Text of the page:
By Carlos Camacho in Caracas.
Venezuelan doctors and the Pan American Health Organization have expressed doubts about a new drug the Nicolas Maduro regime is pushing under the name of a Venezuelan doctor revered as a saint in the crisis-stricken country.
Carvativir is a Thyme-based medication available in drop form, which will be mass-produced since they are “the miraculous little drops of Jose Gregorio Hernandez,” Maduro said on January 24th. Despite the pious invocation, the Pan American Health Organization and the principal medical academic organization in Venezuela questioned the drugs of Maduro.
Maduro’s announcement was so controversial that YouTube censored several news channels (including that of El Pitazo) carrying the item, arguing that the claim has not been scientifically proven. This is the second time YouTube censors Coronavirus claims of Maduro.
“Carvativir passed all studies and has shown 100% effectiveness against the virus. An antiviral from Venezuela, for the Alba (a regional trade and diplomatic bloc formed by Hugo Chavez), for the world,” Maduro said on Sunday.
But both the guild and PAHO are asking for those studies to be made public. Meanwhile, the number of cases is peaking.
Maduro said that Carvativir had been testing in patients with COVID-19 treated at the Periferico de Coche hospital and the Poliedro de Caracas, former music and sports arena where the regime interned 2,500 patients last year. The tests began nine months ago, and the medicine gets based on a compound derived from Thyme (tomillo, in Spanish, a herb commonly used for cooking), also known as Carvacol.
Despite the peaking figures for cases, both the Pan American Health Organization and the Venezuelan Medicine Academy expressed doubts about promised cure from Maduro.
And even if Maduro promised that all laboratories in Venezuela would get on with the manufacturing of Carvativir, only one facility is reportedly manufacturing.
The Academy of Medicine, in a statement, pointed out that it is prudent to wait for more data on the tests performed on Carvativir that are following international protocols, such as the World Health Organization (WHO), which qualify the drug as a candidate to treat patients with COVID-19.
Maduro’s statement about the production of these drops for the disease is contradictory to what even WHO experts maintain: is no yet a therapeutic alternative to prevent or cure the disease, the academy argued.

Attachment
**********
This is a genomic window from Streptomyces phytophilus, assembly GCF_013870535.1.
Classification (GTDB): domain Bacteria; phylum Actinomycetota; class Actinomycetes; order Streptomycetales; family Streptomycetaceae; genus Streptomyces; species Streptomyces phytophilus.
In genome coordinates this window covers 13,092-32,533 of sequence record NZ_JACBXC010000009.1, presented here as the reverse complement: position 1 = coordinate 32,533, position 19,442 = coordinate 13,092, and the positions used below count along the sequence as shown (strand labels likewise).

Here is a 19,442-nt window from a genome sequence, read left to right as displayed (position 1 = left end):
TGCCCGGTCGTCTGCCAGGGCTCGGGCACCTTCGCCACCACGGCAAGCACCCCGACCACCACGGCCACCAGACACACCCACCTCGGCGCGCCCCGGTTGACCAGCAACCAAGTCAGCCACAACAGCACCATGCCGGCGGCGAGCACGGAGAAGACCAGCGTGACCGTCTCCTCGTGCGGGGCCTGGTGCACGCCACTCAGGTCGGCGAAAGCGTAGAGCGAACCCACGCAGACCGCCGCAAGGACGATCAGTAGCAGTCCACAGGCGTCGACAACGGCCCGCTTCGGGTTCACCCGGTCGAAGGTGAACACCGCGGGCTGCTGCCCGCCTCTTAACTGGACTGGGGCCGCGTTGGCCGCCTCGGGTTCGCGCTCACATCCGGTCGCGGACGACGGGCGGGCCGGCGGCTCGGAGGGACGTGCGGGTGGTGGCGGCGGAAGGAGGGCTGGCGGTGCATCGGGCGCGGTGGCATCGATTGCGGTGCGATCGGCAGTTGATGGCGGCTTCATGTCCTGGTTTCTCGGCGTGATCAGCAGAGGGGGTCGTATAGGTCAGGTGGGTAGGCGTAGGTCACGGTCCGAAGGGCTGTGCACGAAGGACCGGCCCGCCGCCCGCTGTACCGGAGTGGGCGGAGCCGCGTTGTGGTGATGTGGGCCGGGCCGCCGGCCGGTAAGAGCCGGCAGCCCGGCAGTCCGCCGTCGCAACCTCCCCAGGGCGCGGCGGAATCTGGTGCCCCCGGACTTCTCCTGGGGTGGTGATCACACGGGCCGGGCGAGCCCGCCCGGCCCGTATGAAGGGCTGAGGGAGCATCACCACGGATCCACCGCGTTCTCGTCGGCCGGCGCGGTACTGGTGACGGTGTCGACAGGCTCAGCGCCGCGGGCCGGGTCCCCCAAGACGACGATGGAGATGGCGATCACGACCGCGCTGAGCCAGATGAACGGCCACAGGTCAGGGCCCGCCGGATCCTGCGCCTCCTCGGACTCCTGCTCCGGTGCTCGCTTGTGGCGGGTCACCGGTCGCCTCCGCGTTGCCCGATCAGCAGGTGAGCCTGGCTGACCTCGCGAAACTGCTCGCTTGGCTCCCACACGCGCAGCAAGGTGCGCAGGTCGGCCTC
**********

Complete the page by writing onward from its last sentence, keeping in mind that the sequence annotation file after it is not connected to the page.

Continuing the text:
In Venezuela, the scientific community expects the published results of the studies carried out on the drops that Maduro described as “miraculous.”
Experts doubt the observation of compliance with universal experimentation protocols in humans. Therefore, they ask for evidence to make the right medical decisions without harming patients suffering from respiratory disease.
The study and manufacture of the drops were in charge of Laboratorio Farmacologico de Venezuela (Labfarven). Since October, researchers began testing the drug at the Coche hospital, according to sources consulted. The preliminary studies were published in Scribd by the Venezuelan scientist, Raul Ojeda Rondon, who is part of this laboratory about which there is not much information.
Infectious-disease expert Doctor Jaime Torres from the Institute of Tropical Medicine of the Central University of Venezuela (UCV), told El Pitazo he had questions about the miraculous little drops.
“It gets mentioned that the drops get elaborated with thyme extracts, but we do not know which component of the plant, for example, if it is acid, alcohol, oil, or mixtures. We do not know the doses or the details of the preclinical study. In this panorama, it is difficult to issue an opinion.”
Other questions are whether the product fully complied with the three phases of experimentation and other bioethical protocols to certify that it is suitable for human use and whether it has real effects on the new coronavirus, Dr. Torres said. “It is unknown if this had a peer or specialist evaluation that discriminates the methodology and process of the study,” he added.
Doctor Manuel Figuera, vice-president of the Venezuelan Society of Infectious Diseases, says the doctors approach patients with therapeutic alternatives based on scientific evidence. Figuera questioned Maduro’s affirmation that the product is 100% effective.
“There are levels of evidence that can be ranked to know if a drug is adequate or not. The evidence gets built with randomized controlled clinical studies, administered under placebo effect and with larger and larger groups of people in each phase of the trial,” Figuera points out.
The Pan American Health Organization (PAHO) called Wednesday for the publication of findings and clinical studies on Carvativir, a drug developed in Venezuela that, according to President Nicolas Maduro, is complementary to the fight against COVID-19, EFE reported.
“PAHO, WHO (World Health Organization) do not validate new treatments or known drugs redirected for this case for use for COVID-19,” said the deputy director of PAHO’s Department of Health Emergencies, Sylvain Aldighieri.
The official indicated that this is the responsibility of the national drug regulatory agency in each country.
“What PAHO does is to periodically identify, evaluate and synthesize the available evidence on possible treatments through publications in scientific articles. In this context, he considered it important that researchers, research institutions, publish their findings using randomized clinical studies as a strict methodology to avoid biases,” added the expert.
“In the case of those drugs, molecules, commented by the Venezuelan authorities, we would make the same recommendations of methodology and publication and design of scientific studies,” she complimented.
Maduro assured on Tuesday that “it has been proven that Carvativir is a powerful complementary antiviral for the healing and cure” of COVID-19.